Research to Improve Detection and Treatment of Latent TB Infection
Following declines in the incidence of TB during the 20th century, there was a resurgence of the disease in England from the late 1980s to 2005. Consequently, NHS England and Public Health England (PHE) launched a strategy in 2015 to bring about a sustained decline with screening for LTBI as a funded element of the plan.
LTBI testing and treatment reduces TB incidence by preventing reactivation and is expected to create a cost saving to the NHS after about five years (NHS England). However, high rates of testing, treatment uptake and treatment completion are essential prerequisites to accrue these benefits.
In this 5-year programme of research, we have designed studies to improve access to diagnosis and enhance treatment uptake and completion in individuals with or at risk of LTBI.
Through four interrelated work packages (WP) conducted in parallel, we combine a behavioural science theory-based approach together with clinical trials, health economics and modelling to assess our interventions and meet our objectives.
Studies are conducted in high-volume primary and secondary care settings in England.
We aim to:
- identify the factors influencing uptake of latent TB infection (LTBI) testing and completion of treatment among at-risk populations in the UK
- develop materials to communicate and support LTBI testing and treatment interventions
- evaluate the effectiveness and cost-effectiveness of a new Mycobacterium tuberculosis RD1-specific C-Tb skin test compared to interferon-gamma release-assay (IGRA), and
- assess the effectiveness and cost-effectiveness of a 12-dose rifapentine-based regimen with and without adherence support compared to current standard of care.
- Randomised controlled trial to evaluate the effectiveness of using the RD-1-based C-Tb skin test as a replacement for blood-based interferon-gamma release assay for detection of, and initiation of preventive treatment for, tuberculosis infection: RID-TB:Dx study protocol. BMJ Open, 11 (12), e050595. doi:10.1136/bmjopen-2021-050595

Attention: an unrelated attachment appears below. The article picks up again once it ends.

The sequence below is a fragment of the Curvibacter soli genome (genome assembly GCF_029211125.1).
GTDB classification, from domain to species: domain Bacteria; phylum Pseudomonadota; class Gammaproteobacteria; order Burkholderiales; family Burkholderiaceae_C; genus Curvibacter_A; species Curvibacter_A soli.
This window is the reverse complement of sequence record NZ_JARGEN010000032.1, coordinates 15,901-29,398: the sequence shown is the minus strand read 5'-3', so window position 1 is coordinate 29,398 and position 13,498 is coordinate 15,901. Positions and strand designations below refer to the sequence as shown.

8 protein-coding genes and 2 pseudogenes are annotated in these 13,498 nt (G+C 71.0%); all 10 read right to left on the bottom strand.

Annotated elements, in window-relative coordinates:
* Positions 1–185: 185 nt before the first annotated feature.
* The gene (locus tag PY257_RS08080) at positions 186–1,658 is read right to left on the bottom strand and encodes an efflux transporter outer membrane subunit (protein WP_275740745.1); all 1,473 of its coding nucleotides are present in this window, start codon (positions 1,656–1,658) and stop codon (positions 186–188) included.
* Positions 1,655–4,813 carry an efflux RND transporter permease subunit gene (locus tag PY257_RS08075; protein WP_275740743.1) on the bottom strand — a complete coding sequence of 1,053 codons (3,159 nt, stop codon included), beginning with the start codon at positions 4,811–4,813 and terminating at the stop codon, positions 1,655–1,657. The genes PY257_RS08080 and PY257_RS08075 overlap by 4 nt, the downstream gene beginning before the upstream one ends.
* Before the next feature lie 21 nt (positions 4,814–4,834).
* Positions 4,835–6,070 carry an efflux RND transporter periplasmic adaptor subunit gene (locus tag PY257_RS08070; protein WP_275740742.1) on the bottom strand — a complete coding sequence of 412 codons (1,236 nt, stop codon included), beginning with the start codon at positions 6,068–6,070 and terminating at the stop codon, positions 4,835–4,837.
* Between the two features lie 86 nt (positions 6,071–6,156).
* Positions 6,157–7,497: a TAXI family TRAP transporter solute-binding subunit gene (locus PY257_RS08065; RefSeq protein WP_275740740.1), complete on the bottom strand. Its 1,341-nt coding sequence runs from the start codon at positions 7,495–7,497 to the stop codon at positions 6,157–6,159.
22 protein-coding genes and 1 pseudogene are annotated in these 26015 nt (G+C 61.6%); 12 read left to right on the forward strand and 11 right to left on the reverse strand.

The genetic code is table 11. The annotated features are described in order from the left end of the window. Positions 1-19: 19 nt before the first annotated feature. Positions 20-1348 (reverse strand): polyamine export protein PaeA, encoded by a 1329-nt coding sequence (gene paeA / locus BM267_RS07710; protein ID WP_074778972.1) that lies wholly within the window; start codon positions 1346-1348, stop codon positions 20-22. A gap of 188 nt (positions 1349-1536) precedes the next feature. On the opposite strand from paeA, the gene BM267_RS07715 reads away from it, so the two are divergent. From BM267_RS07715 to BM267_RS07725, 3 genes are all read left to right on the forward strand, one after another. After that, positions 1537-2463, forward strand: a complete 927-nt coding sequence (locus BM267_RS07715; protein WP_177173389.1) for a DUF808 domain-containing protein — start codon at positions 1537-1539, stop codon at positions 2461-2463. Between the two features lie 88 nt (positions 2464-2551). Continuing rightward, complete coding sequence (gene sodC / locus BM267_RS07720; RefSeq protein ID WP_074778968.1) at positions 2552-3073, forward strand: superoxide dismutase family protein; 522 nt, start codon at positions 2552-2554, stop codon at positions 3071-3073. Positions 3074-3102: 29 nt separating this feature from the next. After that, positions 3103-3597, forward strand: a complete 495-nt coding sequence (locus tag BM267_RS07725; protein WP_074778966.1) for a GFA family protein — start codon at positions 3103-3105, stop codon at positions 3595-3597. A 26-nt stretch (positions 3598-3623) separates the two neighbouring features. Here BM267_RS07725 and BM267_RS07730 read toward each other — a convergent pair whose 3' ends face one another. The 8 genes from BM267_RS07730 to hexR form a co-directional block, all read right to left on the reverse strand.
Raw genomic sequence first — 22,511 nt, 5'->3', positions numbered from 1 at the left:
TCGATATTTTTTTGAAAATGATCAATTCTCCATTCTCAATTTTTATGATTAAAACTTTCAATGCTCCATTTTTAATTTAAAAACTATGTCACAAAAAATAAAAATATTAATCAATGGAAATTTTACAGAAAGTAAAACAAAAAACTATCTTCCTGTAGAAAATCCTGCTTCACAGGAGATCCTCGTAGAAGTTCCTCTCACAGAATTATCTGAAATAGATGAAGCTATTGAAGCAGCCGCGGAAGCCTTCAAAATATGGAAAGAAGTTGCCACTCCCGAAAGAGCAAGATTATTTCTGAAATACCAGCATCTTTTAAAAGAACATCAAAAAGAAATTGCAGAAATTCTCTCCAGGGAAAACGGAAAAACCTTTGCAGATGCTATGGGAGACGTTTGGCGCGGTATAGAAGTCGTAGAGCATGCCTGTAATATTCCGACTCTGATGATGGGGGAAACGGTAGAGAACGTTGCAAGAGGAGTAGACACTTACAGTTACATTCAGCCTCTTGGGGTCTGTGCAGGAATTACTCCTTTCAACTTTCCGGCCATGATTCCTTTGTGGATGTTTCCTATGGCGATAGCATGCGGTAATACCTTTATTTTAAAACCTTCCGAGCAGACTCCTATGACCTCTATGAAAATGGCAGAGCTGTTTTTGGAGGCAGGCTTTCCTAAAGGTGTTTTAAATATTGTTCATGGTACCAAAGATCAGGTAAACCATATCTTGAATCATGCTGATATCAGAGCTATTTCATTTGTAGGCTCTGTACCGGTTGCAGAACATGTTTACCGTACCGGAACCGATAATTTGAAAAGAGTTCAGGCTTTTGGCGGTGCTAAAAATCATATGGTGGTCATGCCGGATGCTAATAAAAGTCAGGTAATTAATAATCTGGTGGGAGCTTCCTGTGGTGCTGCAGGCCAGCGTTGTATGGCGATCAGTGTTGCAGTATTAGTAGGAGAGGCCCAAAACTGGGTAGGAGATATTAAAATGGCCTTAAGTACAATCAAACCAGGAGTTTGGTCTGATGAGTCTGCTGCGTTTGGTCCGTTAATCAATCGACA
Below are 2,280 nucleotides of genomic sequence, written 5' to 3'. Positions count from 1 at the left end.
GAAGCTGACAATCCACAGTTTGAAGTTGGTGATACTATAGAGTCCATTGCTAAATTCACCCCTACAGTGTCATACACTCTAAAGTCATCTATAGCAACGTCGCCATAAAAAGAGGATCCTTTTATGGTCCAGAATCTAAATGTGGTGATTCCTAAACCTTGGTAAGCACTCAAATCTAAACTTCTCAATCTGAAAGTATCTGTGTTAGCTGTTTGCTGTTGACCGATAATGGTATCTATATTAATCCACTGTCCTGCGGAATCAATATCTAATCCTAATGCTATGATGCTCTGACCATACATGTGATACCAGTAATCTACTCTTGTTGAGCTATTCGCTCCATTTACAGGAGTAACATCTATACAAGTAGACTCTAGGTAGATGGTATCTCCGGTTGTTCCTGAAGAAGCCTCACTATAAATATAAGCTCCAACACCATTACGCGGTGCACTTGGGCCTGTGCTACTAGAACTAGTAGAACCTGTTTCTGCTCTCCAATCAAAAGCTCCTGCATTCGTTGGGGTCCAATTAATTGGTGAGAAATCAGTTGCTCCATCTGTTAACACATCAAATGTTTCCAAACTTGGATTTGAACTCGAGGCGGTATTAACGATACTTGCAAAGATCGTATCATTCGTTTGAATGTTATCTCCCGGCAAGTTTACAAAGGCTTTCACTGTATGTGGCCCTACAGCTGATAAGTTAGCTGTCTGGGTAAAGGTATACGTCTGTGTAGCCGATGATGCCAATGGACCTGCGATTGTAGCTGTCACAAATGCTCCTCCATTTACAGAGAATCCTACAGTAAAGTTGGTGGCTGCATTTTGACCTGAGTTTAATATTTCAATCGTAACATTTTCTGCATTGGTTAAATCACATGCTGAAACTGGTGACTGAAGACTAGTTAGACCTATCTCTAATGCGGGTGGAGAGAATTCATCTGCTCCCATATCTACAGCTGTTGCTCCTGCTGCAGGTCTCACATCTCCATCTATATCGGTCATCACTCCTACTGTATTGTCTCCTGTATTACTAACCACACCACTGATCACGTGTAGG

- Evaluating the effect of short-course rifapentine-based regimens with or without enhanced behaviour-targeted treatment support on adherence and completion of treatment for latent tuberculosis infection among adults in the UK (RID-TB:Treat): protocol for an open-label, multicentre, randomised controlled trial. BMJ Open in press
- Evaluating patient education resources for supporting treatment decisions in latent tuberculosis infection. Health Education Journal 2021, Vol. 80(5) 513–528
Screening of patient records to identify individuals who are eligible for routine LTBI screening will be supported by the CRN funded study nurses/clinical research practitioners. The direct care teams at sites will be requested to identify any individuals who have already indicated they do not wish to be contacted about research via the national data opt out, and not pass their details on to the study nurses/clinical research practitioners.
If you believe you are eligible for LTBI screening based on the NHS guidelines, know you are currently a patient at any of the recruiting sites for RID-TB:Dx, and do not wish to be approached about this study, please contact the site to opt-out.